Survey shows smoking up since 2002

 

Smoking rates have increased since 2002 despite the introduction of the smoking ban in public places, according to a study published today.

The number of people who said they were smokers fell from 33 per cent in 1998 to 27 per cent in 2002 but increased to 29 per cent last year, according to the Survey of Lifestyle, Attitudes and Nutrition (SLÁN) in Ireland, published by the Department of Health.

Younger people were more likely to smoke (35 per cent of those aged 18-29 years), as were those in lower social class groups and almost one in 10 smokers were actively trying to quit. Some 41 per cent were not planning to quit, according to the survey.

Most respondents to the survey (82 per cent) had some rules about smoking in their own homes – 59 per cent did not allow smoking anywhere inside their home, with an additional 23 per cent said smoking was allowed only in certain places or at certain times.

Smoking in public places and work areas was banned by the Government in 2004.

Twenty two per cent of respondents to the survey, conducted last year, said they were “physically inactive”. “Physically active” is defined as taking exercise or sport two or three times a week for 20 or more minutes at a time or engaging in more general activities, such as walking, cycling or dancing, four or five times per week accumulating to at least 30 minutes per day.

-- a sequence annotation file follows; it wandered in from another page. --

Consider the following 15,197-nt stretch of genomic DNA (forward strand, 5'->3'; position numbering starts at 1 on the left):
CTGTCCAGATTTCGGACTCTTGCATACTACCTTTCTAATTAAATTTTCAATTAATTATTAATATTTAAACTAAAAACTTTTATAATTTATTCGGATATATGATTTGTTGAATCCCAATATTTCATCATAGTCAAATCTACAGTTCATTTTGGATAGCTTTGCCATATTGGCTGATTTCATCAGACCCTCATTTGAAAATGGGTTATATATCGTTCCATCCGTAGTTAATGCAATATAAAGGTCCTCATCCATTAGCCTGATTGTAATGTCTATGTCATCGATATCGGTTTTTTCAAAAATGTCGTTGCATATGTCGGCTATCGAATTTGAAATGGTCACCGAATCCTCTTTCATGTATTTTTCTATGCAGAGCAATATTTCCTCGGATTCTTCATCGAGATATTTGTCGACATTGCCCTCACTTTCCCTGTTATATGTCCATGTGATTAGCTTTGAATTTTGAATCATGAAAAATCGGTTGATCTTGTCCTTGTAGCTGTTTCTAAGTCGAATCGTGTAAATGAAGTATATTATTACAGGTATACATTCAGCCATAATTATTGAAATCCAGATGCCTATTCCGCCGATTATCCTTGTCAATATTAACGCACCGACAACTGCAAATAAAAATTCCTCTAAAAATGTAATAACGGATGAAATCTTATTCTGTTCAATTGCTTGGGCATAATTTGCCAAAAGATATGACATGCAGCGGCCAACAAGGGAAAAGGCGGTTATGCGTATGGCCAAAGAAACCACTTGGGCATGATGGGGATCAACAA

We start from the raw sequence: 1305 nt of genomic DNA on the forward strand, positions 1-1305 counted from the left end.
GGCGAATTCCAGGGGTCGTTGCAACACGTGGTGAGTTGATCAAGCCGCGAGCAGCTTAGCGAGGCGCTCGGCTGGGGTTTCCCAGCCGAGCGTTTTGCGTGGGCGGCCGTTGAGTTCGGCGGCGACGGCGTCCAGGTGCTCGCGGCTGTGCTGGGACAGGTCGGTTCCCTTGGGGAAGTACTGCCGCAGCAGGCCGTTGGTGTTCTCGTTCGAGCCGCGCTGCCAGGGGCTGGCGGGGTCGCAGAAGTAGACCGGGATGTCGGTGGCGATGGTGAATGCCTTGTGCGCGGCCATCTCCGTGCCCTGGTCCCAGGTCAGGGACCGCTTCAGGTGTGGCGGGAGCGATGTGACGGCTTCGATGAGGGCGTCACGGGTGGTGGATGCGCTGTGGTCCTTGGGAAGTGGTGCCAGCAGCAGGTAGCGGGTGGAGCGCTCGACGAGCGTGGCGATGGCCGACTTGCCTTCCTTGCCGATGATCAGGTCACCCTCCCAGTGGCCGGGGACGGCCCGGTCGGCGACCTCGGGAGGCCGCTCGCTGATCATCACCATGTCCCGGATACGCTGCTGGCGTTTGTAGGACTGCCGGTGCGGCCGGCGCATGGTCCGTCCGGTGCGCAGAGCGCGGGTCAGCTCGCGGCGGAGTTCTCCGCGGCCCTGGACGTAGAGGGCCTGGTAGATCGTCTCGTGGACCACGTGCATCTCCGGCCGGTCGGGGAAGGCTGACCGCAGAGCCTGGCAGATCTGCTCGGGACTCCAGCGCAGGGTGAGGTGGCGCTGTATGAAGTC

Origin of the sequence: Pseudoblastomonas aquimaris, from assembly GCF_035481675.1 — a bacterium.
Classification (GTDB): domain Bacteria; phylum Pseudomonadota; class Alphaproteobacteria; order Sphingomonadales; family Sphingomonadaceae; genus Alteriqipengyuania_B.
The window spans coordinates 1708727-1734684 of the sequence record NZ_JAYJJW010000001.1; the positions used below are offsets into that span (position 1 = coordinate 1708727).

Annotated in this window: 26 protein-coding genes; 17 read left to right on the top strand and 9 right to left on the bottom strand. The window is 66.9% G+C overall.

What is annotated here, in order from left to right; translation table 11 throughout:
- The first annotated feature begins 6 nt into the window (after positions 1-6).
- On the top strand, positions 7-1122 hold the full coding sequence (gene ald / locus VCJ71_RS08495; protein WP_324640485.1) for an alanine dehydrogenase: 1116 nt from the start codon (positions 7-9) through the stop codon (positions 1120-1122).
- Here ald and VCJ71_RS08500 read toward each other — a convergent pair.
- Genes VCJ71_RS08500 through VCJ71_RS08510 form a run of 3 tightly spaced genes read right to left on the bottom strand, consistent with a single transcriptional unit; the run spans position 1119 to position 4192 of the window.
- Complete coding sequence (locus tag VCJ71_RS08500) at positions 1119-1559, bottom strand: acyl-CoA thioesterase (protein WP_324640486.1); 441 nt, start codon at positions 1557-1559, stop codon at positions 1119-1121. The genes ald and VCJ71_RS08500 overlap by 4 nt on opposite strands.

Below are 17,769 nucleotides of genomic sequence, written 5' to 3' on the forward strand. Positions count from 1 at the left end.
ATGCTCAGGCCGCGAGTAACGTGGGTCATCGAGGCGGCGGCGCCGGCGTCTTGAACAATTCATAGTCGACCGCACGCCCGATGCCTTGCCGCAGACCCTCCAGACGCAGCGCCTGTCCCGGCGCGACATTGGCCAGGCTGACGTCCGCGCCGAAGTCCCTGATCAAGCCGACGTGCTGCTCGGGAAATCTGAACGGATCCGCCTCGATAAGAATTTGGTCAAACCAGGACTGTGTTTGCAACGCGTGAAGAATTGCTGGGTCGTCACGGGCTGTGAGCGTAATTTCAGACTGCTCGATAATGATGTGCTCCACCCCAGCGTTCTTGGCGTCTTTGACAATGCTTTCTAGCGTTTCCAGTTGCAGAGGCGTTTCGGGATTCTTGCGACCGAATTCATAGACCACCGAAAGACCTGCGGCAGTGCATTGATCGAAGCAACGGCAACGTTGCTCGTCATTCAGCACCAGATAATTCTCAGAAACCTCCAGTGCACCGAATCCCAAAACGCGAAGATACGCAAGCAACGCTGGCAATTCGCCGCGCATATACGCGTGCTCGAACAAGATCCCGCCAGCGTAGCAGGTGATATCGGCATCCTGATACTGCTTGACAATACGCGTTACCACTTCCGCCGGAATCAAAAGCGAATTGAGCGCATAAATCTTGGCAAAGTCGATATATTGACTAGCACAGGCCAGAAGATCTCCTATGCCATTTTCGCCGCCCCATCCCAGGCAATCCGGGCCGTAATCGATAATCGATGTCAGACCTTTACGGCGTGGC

More than half the respondents (55 per cent) reported being physically active, with 49 per cent having been physically active for more than 6 months. Almost one-quarter (24 per cent) reported some activity but not at the level great enough to be considered “physically active”.

Of the physically inactive respondents, less than half (41 per cent) were thinking about becoming physically active in the next 6 months.

The document said it was a major concern that there was the overconsumption of foods high in fat, sugar and salt. The majority of respondents (86 per cent) consumed more than three daily servings of these types of foods.

Since 1998, the percentage of respondents consuming the recommended 6 or more daily servings of cereals, breads and potatoes has decreased, from 40 per cent to 36 per cent in 2002 and to 26 per cent last year.

Since 2002, there has also been a decrease in the percentage of respondents consuming the recommended three daily servings of milk, cheese and yoghurt products, from 22 per cent in 1998, to 23 per cent in 2002 and 20 per cent in 2007.

However, the percentage of respondents consuming at least four daily servings of fruit and vegetables has increased from 56 per cent in 1998 to 68 per cent in 2002 and to 77 per cent in 2007.

The survey is the third such study, having previously been conducted in 1998 and 2002. Slán 2007, published today, follows on from the two previous surveys which used postal questionnaires – in 1998, involving 6,539 respondents with a 62 per cent response rate, and in 2002, involving 5,992 respondents with a 53 per cent response rate. This year’s survey involved 10,364 respondents with a 62 per cent response rate.